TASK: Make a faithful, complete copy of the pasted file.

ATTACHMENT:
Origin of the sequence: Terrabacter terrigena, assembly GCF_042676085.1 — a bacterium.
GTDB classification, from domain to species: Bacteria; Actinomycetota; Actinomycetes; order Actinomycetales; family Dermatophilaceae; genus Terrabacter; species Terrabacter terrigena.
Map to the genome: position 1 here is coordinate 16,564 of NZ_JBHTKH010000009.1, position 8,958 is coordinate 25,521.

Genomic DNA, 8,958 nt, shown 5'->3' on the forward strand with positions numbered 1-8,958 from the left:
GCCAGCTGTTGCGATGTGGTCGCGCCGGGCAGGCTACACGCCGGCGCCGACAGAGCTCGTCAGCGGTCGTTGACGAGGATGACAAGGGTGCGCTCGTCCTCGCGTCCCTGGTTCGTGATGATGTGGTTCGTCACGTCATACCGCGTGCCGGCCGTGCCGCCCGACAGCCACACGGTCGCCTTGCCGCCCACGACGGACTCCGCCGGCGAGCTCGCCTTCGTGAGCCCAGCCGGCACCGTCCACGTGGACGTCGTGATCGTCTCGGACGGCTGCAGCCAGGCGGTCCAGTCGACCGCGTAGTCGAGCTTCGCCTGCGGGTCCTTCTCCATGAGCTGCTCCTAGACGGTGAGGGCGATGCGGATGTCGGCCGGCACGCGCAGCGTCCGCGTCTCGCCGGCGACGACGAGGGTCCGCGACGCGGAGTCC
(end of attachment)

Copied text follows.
Origin of the sequence: Terrabacter terrigena, assembly GCF_042676085.1 — a bacterium.
GTDB classification, from domain to species: Bacteria; Actinomycetota; Actinomycetes; order Actinomycetales; family Dermatophilaceae; genus Terrabacter; species Terrabacter terrigena.
Map to the genome: position 1 here is coordinate 16,564 of NZ_JBHTKH010000009.1, position 8,958 is coordinate 25,521.

Genomic DNA, 8,958 nt, shown 5'->3' on the forward strand with positions numbered 1-8,958 from the left:
GCCAGCTGTTGCGATGTGGTCGCGCCGGGCAGGCTACACGCCGGCGCCGACAGAGCTCGTCAGCGGTCGTTGACGAGGATGACAAGGGTGCGCTCGTCCTCGCGTCCCTGGTTCGTGATGATGTGGTTCGTCACGTCATACCGCGTGCCGGCCGTGCCGCCCGACAGCCACACGGTCGCCTTGCCGCCCACGACGGACTCCGCCGGCGAGCTCGCCTTCGTGAGCCCAGCCGGCACCGTCCACGTGGACGTCGTGATCGTCTCGGACGGCTGCAGCCAGGCGGTCCAGTCGACCGCGTAGTCGAGCTTCGCCTGCGGGTCCTTCTCCATGAGCTGCTCCTAGACGGTGAGGGCGATGCGGATGTCGGCCGGCACGCGCAGCGTCCGCGTCTCGCCGGCGACGACGAGGGTCCGCGACGCGGAGTCC